Mrs. Schroeder took a breath and paused a moment before speaking. She looked at me, then diverted her eyes, gazing toward the window across the large bedroom. The room was nicely decorated with a king size bed and matching cherry wood dressers, all new. The tan wall-to-wall carpet felt like a cushion under my big feet.

“Detective, my husband had a partner when they bought the liquor store five years ago. He was an old high school friend of Bob’s. Bob worked very hard to make his business a success, since it was always his dream to own his own business. Well, George, that’s his friend, George Brady, didn’t have the same energy for work and they didn’t see eye to eye about how to grow the business. Bob wanted to open another store after a few years, but George didn’t want to do that. He just wanted to enjoy the profits from the current store and live like he was on a permanent vacation. I guess you could say they had a falling out.”

“Did it ever get violent?”

“No, but they had some real shouting matches. I thought once that they were going to fight, but George slammed his fist against a wall at the store and walked out. The only solution was to buy George out, which Bob did two years ago. It meant selling the ranch house we had to get the money, but as soon as we sold it, Bob did the buyout. It drained our savings almost to nothing, but it was the only way. It was worth it, though. Bob hired an assistant to help him and a couple of part timers. I work there, too, part time when Janie, that’s our daughter, is in school. It’s been paying off and we moved into this condo unit seven months ago.”

“Who was working the store today, the assistant?”

“Yes. My God, he doesn’t know what’s happened. I didn’t think to call him. I’d better do that now.”

“Relax, Mrs. Schroeder, I’ll have some officers go over there and tell him to close up. Does he lock up the cash in a safe?”

“Yes. There’s one in the back room.”

“We’ll have him do that and tell him you’ll have to close the store for a while.”

“Thank you, Detective.”

She gave me the name of the assistant and I passed that on to Pearson, who sent an officer to the store.

“Mrs. Schroeder, do you have George Brady’s address and phone number?”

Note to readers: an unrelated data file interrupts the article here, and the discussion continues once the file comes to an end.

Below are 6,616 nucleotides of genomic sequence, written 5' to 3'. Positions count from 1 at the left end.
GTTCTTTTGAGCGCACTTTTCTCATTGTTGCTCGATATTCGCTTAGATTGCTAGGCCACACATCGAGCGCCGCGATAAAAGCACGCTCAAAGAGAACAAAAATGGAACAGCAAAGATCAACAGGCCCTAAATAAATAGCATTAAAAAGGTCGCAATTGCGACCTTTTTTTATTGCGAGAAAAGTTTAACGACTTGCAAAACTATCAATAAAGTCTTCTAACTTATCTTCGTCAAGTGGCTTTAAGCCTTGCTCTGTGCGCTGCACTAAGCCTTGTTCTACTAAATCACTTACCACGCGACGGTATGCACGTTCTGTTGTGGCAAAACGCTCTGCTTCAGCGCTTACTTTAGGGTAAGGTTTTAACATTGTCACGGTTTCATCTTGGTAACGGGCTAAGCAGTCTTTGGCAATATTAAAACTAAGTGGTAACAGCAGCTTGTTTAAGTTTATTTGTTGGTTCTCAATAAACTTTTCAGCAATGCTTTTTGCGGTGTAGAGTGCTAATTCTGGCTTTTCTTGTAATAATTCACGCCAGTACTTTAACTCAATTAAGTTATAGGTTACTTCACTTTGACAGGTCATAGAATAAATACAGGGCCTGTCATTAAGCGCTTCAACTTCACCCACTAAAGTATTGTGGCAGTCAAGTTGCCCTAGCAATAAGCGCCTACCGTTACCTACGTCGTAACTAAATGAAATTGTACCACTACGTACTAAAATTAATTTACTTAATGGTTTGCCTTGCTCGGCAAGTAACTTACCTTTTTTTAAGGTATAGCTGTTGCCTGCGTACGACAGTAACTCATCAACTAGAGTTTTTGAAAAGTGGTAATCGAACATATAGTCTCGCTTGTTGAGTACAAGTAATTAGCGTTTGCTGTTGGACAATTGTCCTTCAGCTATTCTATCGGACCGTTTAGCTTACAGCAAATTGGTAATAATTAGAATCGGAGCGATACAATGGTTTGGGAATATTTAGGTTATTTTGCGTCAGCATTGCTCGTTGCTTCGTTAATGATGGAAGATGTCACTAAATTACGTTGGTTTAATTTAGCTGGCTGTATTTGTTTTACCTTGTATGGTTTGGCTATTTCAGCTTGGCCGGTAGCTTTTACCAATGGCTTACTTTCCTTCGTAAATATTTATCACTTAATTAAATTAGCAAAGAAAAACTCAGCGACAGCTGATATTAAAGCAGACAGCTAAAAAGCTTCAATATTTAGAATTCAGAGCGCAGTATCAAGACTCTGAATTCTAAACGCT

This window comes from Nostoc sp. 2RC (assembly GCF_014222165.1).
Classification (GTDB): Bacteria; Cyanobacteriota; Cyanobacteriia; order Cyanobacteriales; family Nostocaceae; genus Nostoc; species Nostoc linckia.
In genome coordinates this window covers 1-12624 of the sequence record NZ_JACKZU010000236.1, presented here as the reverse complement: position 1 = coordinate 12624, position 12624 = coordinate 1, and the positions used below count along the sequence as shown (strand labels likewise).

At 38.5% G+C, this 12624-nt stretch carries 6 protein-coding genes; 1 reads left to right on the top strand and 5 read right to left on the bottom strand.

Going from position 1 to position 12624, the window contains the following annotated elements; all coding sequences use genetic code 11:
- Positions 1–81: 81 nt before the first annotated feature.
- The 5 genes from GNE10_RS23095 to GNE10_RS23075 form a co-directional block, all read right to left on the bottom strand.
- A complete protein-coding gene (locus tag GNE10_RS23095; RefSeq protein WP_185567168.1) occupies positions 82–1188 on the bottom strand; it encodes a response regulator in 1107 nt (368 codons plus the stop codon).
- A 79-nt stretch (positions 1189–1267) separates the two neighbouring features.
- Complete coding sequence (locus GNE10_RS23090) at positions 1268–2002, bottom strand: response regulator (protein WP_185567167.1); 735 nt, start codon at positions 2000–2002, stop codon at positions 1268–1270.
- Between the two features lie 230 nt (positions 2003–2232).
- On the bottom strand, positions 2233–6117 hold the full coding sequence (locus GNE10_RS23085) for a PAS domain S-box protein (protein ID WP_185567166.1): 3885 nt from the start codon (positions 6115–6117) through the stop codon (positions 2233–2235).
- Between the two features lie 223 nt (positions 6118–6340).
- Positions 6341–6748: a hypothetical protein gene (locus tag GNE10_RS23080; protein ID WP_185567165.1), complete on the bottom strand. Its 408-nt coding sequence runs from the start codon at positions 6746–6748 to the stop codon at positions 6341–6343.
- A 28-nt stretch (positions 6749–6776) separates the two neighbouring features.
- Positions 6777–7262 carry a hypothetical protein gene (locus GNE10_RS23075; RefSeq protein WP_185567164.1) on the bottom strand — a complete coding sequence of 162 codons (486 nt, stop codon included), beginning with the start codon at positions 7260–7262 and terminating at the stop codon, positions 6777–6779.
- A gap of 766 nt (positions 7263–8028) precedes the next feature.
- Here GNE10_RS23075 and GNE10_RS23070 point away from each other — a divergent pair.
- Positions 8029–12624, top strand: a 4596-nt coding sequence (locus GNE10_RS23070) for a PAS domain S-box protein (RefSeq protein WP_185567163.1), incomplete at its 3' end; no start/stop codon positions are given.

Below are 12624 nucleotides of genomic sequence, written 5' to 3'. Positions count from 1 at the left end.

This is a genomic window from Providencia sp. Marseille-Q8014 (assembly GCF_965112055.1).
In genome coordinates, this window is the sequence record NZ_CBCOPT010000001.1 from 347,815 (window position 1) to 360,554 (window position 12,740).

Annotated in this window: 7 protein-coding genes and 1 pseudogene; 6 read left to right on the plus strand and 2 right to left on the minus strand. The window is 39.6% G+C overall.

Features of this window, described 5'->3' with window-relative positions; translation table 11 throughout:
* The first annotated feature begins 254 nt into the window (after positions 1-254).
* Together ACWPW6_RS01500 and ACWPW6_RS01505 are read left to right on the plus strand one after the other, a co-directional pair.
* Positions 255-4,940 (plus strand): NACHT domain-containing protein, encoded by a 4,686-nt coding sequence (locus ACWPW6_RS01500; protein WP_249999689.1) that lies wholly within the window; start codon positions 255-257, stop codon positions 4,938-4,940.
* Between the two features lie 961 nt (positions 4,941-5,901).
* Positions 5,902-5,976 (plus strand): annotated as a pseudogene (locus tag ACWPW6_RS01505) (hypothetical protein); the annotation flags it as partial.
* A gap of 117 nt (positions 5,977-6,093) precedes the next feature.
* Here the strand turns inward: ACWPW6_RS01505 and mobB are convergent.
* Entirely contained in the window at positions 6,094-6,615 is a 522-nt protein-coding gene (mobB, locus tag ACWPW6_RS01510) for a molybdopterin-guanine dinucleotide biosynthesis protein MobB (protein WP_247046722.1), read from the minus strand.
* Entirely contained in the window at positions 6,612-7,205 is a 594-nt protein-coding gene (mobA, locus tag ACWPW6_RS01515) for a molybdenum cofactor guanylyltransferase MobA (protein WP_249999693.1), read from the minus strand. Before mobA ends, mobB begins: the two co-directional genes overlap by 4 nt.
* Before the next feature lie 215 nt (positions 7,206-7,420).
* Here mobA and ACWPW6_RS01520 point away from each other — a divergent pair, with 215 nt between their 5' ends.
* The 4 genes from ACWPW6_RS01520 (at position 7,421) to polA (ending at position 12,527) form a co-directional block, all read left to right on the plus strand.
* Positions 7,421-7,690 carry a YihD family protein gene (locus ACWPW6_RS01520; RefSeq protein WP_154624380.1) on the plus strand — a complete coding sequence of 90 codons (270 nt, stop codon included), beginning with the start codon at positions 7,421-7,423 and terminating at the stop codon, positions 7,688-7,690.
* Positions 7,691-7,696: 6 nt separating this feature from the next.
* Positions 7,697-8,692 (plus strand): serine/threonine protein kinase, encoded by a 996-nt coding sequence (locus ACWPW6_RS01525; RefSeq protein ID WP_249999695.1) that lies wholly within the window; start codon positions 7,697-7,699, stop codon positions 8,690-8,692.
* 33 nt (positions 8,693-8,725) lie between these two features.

“I have that information in our address book, but I don’t know if he still lives there. He was in Harwich.”

She started to get up, but I suggested that I could get that information in a minute. I wanted to keep her talking.

“Did Mr. Schroeder ever have any other business dealings with people who he didn’t see eye to eye with?”

“No. He got along fine with the owner of the building and everyone else I know of.”

“I’d like to get the building owner’s name and information, too. Did your husband have any hobbies or activities that might have involved large sums of money?”

“You mean, like gambling, Detective? It’s a fair question. I’m not offended that you asked. No, he didn’t gamble. His whole life was his family and the store.”

I didn’t mean to insult her and was relieved by her response. “Of course, Mrs. Schroeder. I didn’t mean to imply anything.” I took a breath. “Is there anything else that you can tell me? Is there anybody else who might have a grudge of some sort against your husband?”

She shook her head, holding it high as she spoke, despite the tears.

“No, Detective. Bob was a fine man. He was kind and gracious to everyone.”

“Okay, Mrs. Schroeder, you understand that you can’t stay here now. We have to secure the crime scene, probably for a few days. Is there anyone you can stay with? If not, we’ll take you and your daughter to a motel at the town’s expense.”

“My sister lives in Sandwich. I’ve already called her, and she’s on her way.”

“Fine. Pack some things. Officer Orlando will help you. Your sister won’t be able to enter, so we’ll let you know when she arrives.”

“That’s all right, Detective.”

She eased her petite body off the bed and walked over to a closet and started collecting clothes. She wore tan Capri pants and a pale blue T-shirt. With white tennis shoes, she seemed to float across the floor. She turned back toward me and I saw her beautiful blue eyes, now tinged with sadness.

Other novels by Steven P. Marini:


A Jack Contino Crime Story

This vigorous, well-plotted crime concoction takes a straight-on look at the tangles and snares involved in stepping outside the “social contract,” and it’s a kind of morality tale without the classroom lecture. It’s pretty well done, too. The author has wisely limited his word count, so it feels just about right, and we’re left with the sense of an inaugural job well done.

--The Barnstable Patriot


A Jack Contino Crime Story

Author Marini again shows his mettle when it comes to creating a great storyline . . .”

--The Barnstable Patriot

Aberration takes off like a bullet with a cool hero: Jack Contino, a cop’s cop, who knows a thing or two about criminals, breaking cases and chasing down a cold one. You’ll find yourself rooting for him all the way. And if it’s the late 1970s you’re nostalgic for, you’ll feel right at home with this nifty mystery.

--Jordan Rich

Chart Productions, Inc.

WBZ Radio.